home   site updates   review digest   reviews   featured artists   discussion   links   about us  
 
Description
While this website has become known for its in-depth album and concert reviews, the digest contains concise comments on new music our audience has either recommended or might enjoy. Click on album covers or label names for links to further information. Click on the title to view the article.

Links
Digest Index
Current Digest
Instrumental Digest
 
Thank You For The Kiss CD Cover
(artist website under construction)
Image © Rockadillo Records 2005
 
 

(09 October 2005) The Finnish all-female vocal trio How Many Sisters is perhaps more famous among their audience for their slow rhythm of releasing records than anything else, even though contributions to equally great music groups such as the Adiemus Singers and ZetaBoo is good excuse for the ever-busy singers. There is a risk that the albums made in the middle of the pressure from other vocal work might die on the vine or somehow remain unfinished, but, when listening to the brand new album Thank You For The Kiss (Rockadillo/EMI (Finland) ZENCD 2102, 2005) by How Many Sisters, such fears can be abolished immediately!

Indeed, just like the previous HMS album Stolen Moments (review), everything is done with a real professional sense, all the way from the beginning to the end, and, like good wines, also good music needs some time to ripen and to get better and better. Even though the general theme of this album is "love", the musicians all avoid to make the music to sound clichéd nor saccharine. One must admire the totally seamless work between each of the singers as well as between singers and other musicians, though, if speaking of How Many Sisters, this is only a small wonder. Namely, according to their brand new website, the group has been together for sixteen years and their collaboration with Mr. Kirmo Lintinen--both with his own trio who perform on this album and the UMO Jazz Orchestra he conducts as well--has lasted more than ten years.

Every single detail on the album, let it be musical or other, is finely tied into a the theme of love which gives a lot of cohesion to the album. However, when listening a bit closer to the lyrics of the songs, it becomes clear that they include more than just one basic aspect of love. This is indeed one of the key things making this album so easily approachable, even for those who do not listen to this kind of "vocal jazz" music regularly.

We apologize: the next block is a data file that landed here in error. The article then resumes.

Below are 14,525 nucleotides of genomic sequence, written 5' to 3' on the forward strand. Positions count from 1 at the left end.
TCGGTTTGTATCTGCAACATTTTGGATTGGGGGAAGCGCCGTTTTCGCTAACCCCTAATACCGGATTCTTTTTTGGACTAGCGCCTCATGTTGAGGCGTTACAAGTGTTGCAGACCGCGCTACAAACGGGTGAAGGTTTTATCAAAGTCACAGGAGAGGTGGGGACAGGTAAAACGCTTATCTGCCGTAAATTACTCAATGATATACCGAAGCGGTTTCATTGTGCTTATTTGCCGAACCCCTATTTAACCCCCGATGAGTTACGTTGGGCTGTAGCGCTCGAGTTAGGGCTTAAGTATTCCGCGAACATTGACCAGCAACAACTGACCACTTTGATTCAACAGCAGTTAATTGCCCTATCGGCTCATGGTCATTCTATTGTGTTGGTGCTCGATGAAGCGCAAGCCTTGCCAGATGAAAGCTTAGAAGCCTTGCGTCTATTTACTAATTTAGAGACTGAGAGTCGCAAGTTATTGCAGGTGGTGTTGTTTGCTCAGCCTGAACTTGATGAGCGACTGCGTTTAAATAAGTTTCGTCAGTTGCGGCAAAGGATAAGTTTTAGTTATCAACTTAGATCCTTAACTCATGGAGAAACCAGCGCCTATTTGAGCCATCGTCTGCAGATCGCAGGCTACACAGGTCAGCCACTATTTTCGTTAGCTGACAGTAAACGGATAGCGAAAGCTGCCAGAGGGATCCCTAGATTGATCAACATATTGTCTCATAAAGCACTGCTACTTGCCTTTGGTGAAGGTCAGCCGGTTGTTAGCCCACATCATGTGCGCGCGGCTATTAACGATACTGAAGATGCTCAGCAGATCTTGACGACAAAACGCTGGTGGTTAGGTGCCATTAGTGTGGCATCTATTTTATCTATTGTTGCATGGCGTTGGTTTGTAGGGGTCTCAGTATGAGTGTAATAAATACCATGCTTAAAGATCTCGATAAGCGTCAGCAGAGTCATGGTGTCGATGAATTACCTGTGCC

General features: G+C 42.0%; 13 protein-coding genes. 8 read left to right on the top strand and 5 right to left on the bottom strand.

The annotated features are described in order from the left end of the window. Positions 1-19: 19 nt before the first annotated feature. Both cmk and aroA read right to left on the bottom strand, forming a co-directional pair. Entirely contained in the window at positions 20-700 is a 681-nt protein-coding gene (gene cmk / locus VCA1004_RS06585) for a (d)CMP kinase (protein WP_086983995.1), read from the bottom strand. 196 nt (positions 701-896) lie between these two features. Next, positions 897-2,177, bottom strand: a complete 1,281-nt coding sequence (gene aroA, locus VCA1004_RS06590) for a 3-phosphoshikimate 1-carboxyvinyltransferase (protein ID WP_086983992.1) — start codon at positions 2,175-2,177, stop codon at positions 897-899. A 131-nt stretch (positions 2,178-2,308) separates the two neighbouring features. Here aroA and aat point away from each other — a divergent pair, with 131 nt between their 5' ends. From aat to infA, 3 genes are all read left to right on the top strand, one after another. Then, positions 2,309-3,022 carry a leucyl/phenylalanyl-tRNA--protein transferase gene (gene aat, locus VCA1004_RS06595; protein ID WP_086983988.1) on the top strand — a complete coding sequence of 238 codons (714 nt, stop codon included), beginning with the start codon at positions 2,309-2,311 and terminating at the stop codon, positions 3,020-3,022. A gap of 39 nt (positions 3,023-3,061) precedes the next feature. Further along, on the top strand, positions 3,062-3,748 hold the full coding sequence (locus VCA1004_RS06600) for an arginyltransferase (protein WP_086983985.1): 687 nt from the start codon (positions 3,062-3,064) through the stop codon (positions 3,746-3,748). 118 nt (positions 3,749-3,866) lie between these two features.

The singers and musicians are highly committed to the project, knowing exactly what they are doing and how they are doing it. At its best this can be heard in the overall performance, in all pieces. The lyrics are always put into the center, and then the music then complements the rest, giving the lyrics a huge amount of justice. One can really feel the lyrics inside, and wander like the carefree "Vagabond" from one mood to another; from the thrill of the first kiss and first love to the longing for the loved one (of the beautiful, bittersweet ballad "Autumn In My Heart") or the not yet existing love of "Somewhere Or Other", through the general perplexity of being in love in "What Is This Thing Called Love" where one can indeed feel the pulse raising (in a positive way of course). Remembering the fact of love surrounding us all anyway, just like in the song "Love Is Love" where it is said: "Turtles do not see but yet they love". Just to mention only some very apt examples.

This album makes a slight exception when compared to Stolen Moments, namely, this time all but two of album's tracks have been composed by one of the singers, Anna-Mari Kähärä, who has also been arranging and co-arranging the majority of the music. Obviously there is nothing wrong to have jazz standards included in the albums of How Many Sisters as the group definitely make any jazz standard to sound fresh, new and exciting, but, it is definitely fair to allow also these highly skillful singers and their companions to make some new music to the world as well. One pearl deriving from this productivity is "Autumn In My Heart", with lyrics by Pirjo Aittomäki and music by Anna-Mari Kähärä.

The new How Many Sisters album has indeed once again succeeded to provide something for everyone totally without being neither too simple nor too versatile. The different moods of the lyrics reflect beautifully in both melodies and rhythms which also are versatile, and, what's best, one has not even forgotten the sense of humour from the music. The overture of the famous opera "Cosi Fan Tutte" by W.A. Mozart sounds great as a bit up-tempoed, jazzy arrangement that Mr. Kirmo Lintinen has done for this album. While waiting for the breakthrough of How Many Sisters abroad and the extremely well-deserved release of their albums outside Finland, clearly Thank You For The Kiss and the stunning music, Pirjo Aittomäki, Mervi Hiltunen and Anna-Mari Kähärä (also known as How Many Sisters) and the company!--Suvi Kaikkonen in Oulu, Finland and Russ Elliot in New York

 
» return to top «
last updated on: